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Why Price Controls Will Make Healthcare Worse

Massachusetts Governor Deval Patrick announced this week he has had enough of rising health care costs.

So he is proposing a novel solution: make them illegal.

Well, it’s not fair to call this idea “novel.”  Governments have tried price controls for 40 centuries.  And even though they don’t work, they keep trying.  The explanation isn’t complicated.  It’s an easy way for a politician to seem to do something about rising prices.  In this case, it won’t do much about the underlying problem, but it is a terrific way for a governor to look like a man of action. Read more »

*This blog post was originally published at See First Blog*

The US Is Number One…

… in national health care expenditures, that is. This, of course, is nothing new: spending on health care in the U.S. has long out-paced any other industrialized country. What is noteworthy is “the largest one-year increase in [health care’s] GDP share since the federal government began keeping track in 1960” blogs Chris Fleming, of Health Affairs. He writes that a new study shows that health care spending increased by an estimated 5.7 percent since 2008 despite a projected decline in the gross domestic product (GDP) in the same period.

The recession is having a big impact on respective roles of the public and private sectors. “Health spending by public payers is expected to have grown much faster in 2009 (8.7 percent growth, to $1.2 trillion) than that of private payers (3.0 percent growth, to $1.3 trillion)” Fleming writes, which is attributable to an increase in “projected growth in Medicaid enrollment (6.5 percent) and spending (9.9 percent) as a result of increasing unemployment related to the recession. Conversely, enrollment in private insurance is expected to have declined 1.2 percent in 2009, despite federal subsidies for Americans who have lost their jobs to extend their private insurance coverage via the Consolidated Omnibus Budget Reconciliation Act (COBRA) that increased participation in these plans.” Read more »

*This blog post was originally published at The ACP Advocate Blog by Bob Doherty*

Government Spending On Healthcare Outpaces Other Sources

Much of the debate about the health reform has been on whether or not it will lead to government-run health care. But the fact is that the government’s share of health care spending already is growing at a faster rate than private spending, a trend accelerated by the recent economic recession.

A new report from Medicare’s actuaries, published in the journal Health Affairs, found that “Federal government spending for health services and supplies increased 10.4 percent in 2008 . . . and accounted for almost 36 percent of federal receipts, up considerably from 28 percent in 2007. By comparison, spending for health care by private businesses grew just 1.2 percent in 2008, in part because of a drop in the proportion of employer-sponsored insurance premiums paid for by employers” while “health care spending by households grew 4.3 percent in 2008, a deceleration from 5.9 percent growth in 2007” but still more than the adjusted personal income growth of 2.7%.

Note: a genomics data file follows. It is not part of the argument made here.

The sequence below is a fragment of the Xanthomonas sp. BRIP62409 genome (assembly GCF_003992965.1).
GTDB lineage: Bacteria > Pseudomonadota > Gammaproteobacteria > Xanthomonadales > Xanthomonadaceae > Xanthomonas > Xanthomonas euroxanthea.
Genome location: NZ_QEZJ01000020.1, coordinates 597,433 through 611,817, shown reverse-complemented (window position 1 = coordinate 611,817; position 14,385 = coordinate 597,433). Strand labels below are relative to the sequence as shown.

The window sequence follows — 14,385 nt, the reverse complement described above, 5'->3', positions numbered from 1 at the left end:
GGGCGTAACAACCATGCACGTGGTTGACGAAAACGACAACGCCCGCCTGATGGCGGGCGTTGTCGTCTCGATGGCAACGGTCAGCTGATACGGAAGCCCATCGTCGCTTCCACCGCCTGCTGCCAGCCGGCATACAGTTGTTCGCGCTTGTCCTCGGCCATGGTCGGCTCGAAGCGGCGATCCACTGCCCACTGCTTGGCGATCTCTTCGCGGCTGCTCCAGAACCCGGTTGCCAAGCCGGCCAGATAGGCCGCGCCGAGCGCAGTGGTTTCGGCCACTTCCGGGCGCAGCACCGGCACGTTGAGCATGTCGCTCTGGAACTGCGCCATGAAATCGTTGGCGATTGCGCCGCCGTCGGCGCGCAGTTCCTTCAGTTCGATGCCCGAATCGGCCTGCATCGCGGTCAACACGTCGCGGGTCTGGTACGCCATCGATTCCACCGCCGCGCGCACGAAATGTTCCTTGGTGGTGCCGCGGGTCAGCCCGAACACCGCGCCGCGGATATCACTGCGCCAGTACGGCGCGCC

The current economic recession, the authors say, had two major impacts on health spending: Read more »

*This blog post was originally published at The ACP Advocate Blog by Bob Doherty*

When Cardiologists Sue The Government

It’s sad that cardiologists have had to sue as their last resort to save their practices:

“Heart specialists on Monday filed suit against Secretary of Health and Human Services Kathleen Sebelius in an effort to stave off steep Medicare fee cuts for routine office-based procedures such as nuclear stress tests and echocardiograms.

The lawsuit, filed in U.S. District Court for the Southern District of Florida, charges that the government’s planned cutbacks will deal a major blow to medical care in the USA, forcing thousands of cardiologists to shutter their offices, sell diagnostic equipment and work for hospitals, which charge more for the same procedures.

Perhaps other professional organizations will be forthcoming with similar suits as private doctors and their patients pay dearly for the reform efforts underway. Read more »

*This blog post was originally published at Dr. Wes*

Electronic Medical Records: An Analogy For Meaningful Use

Fricking Brilliant.via Neil Versel

*This blog post was originally published at Movin' Meat*

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Latest Book Reviews

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The Spirit Of The Place: Samuel Shem’s New Book May Depress You

When I was in medical school I read Samuel Shem s House Of God as a right of passage. At the time I found it to be a cynical yet eerily accurate portrayal of the underbelly of academic medicine. I gained comfort from its gallows humor and it made me…

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Eat To Save Your Life: Another Half-True Diet Book

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